AWS Open Source Blog
Realize policy as code with AWS Cloud Development Kit through Open Policy Agent
AWS Cloud Development Kit (AWS CDK) is an open source software framework that allows users to define and provision AWS infrastructure using familiar programming languages. Using CDK, you can version control infrastructure, and the Infrastructure-as-Code concept opens up new opportunities to manage AWS infrastructure more efficiently and reliably.
But when planning to deploy new AWS resources or updating them, you must make sure these changes aren’t introducing vulnerabilities, or your organization might have baselines that you must follow per compliance requirements. And it’s time to set criteria to define operational readiness and keep security baselines to ensure that the infrastructure changes don’t cause problems. Open Policy Agent (OPA), a Cloud Native Computing Foundation incubating project, is designed to automate policy tests. OPA provides a unified framework and language for declaring, implementing, and controlling the policies of various components in cloud native solutions.
Integrated with AWS CDK, OPA can help you realize policy as code capability that tests the changes before AWS CDK makes changes in your AWS environment. This bring benefits in different ways, including:
- Individual team members could easily conduct check on changes.
- Policy evaluation can be automated through integration with CI/CD.
- Users can enforce preventative controls on the Infrastructure-as-Code input.
- Users can author custom OPA policies based on technical control requirements from industry best practice frameworks, such as CIS AWS Benchmark.
All in all, engineers will have a shortened feedback loop.
The rest of this post will walk through how to use OPA with AWS CDK for policy as code. Here is a list of high-level tasks that will be covered:
- Create an AWS CDK project to deploy AWS resources.
- Write a simple OPA policy based on REGO policy language.
- Leverage the OPA policy to validate the CDK infrastructure code.
Creating an EC2 environment in AWS Cloud9
Follow the instructions to create an Amazon Linux Cloud9 EC2 environment as the workspace, and you can use the Cloud9 environment for the rest of the post.
Ensure AWS CDK is installed
Create an AWS CDK project
The CDK project will create an AWS CloudFormation stack of an Amazon Elastic Compute Cloud (Amazon EC2) instance, an AWS Identity and Access Management (IAM) role, a security group attached to the EC2, etc.
Apply project template app for Python
Install the virtualenv
Enter the virtualenv
Install all required packages
Edit the AWS CDK project to create resources
Create AWS CloudFormation template
The template will be generated as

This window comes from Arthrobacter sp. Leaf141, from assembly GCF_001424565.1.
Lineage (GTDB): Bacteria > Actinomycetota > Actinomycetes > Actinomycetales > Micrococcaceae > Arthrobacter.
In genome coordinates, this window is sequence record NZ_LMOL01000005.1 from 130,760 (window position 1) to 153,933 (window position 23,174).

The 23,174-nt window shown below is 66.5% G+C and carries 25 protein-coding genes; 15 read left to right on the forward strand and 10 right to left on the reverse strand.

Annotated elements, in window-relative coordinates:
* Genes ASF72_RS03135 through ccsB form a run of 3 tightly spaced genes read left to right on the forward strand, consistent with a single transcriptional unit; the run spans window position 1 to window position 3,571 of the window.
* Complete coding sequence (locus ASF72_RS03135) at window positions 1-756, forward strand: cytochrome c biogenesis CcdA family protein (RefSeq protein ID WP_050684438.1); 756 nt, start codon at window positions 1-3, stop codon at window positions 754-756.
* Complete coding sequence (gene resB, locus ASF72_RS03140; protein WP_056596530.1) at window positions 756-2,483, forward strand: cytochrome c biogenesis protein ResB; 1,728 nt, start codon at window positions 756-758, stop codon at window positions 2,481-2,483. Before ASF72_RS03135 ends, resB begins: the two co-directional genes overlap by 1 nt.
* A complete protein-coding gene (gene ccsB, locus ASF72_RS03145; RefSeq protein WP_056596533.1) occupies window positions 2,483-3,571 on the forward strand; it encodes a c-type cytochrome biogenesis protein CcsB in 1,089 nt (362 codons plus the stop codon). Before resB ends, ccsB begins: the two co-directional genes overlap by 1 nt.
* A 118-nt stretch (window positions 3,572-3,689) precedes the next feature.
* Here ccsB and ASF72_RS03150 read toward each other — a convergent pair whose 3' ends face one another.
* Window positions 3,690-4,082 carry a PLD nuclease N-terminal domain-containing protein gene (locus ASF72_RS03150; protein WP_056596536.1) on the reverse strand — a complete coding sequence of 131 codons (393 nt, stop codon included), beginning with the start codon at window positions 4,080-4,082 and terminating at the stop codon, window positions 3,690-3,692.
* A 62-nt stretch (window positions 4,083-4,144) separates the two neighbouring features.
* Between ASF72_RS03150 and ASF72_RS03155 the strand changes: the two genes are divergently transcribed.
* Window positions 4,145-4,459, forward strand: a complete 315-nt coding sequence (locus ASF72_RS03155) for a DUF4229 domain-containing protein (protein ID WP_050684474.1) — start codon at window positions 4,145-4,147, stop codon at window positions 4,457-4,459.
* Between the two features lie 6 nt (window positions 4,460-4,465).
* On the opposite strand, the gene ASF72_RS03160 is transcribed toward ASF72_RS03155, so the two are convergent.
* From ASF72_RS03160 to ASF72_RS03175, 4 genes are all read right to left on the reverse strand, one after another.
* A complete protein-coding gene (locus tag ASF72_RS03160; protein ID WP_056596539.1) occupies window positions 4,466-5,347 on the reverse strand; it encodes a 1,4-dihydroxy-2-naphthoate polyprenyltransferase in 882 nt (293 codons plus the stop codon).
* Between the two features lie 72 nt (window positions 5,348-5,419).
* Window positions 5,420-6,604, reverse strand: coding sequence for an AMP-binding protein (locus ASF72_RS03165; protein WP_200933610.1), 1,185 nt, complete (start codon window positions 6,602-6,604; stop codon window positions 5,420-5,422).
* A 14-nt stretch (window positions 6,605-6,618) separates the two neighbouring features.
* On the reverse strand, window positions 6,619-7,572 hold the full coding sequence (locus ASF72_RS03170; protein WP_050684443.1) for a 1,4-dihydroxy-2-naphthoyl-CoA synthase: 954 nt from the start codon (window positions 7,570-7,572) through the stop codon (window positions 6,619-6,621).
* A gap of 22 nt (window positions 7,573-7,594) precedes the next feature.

cdk.out/cdk-demo.template.json. If we run
cdk deploy now, the CloudFormation stack will be launched and all the resources declared will be created. Before applying the changes, however, let us do validation with OPA to ensure there are no violations on security or operation policies.
Write OPA policy in Rego
The policies in this example will check the AWS CloudFormation template on three aspects:
- Whether it creates more than 10 EC2 instances
- Whether SSH is enabled on EC2 instance
- Whether an IAM role is created
Evaluate the OPA policy
Run OPA policy against the AWS CloudFormation template:
The output shows that the CloudFormation template does pass the check for the number of EC2 instances to be created, but violates the policies of not creating IAM role and not enabling SSH on an EC2 instance.
The deploy shouldn’t be conducted until the template passes all the policy tests. OPA helps to ensure only policy-passed infrastructure changes will go to production.
Delete the Cloud9 EC2 environment from the AWS Console.
The example above is a hello world demonstration that shows a way of using OPA to validate and determine whether a proposed AWS CDK update is authorized. I think this example can be applied to other use cases as well, such as ensuring all resources have tags before they are created, making sure naming standards for resources are followed, meeting security or operational requirements, and so on.
Knowing early whether an application or infrastructure deployment is in violation of policy definitions is useful. Thus, this policy evaluation should be a step in the workflows of an infrastructure lifecycle and to fail deployments that create non-compliant resources.
OPA can run as a daemon side-by-side with your service and provide RESTful APIs using JSON over HTTP. For services written with Go, OPA can instead be embedded and used as a library. Using OPA with AWS CDK highly extends on Infrastructure-as-Code, which provides self-service capability and end-to-end automation for infrastructure policy testing.
This blog post provided an example use case that you can apply in your context, in your organization. There are dozens of other policies you will want to enforce in your environment for security, cost, and availability reasons. You could start with your own requirements for access control and for putting constraints on containerized workloads, and you can use OPA with the AWS CDK to build policy-driven infrastructure, to enforce constraints, to provide guardrails, and to govern cloud resources with confidence.
Now you are one step closer to DevSecOps—you could integrate OPA with your CDK, AWS CloudFormation, or a Terraform-backed Infrastructure-as-Code pipeline, and make use of the OPA output to automatically fail or pass a deployment. With the power of these open source tools, the possibilities are almost endless.
Feature image via Pixabay.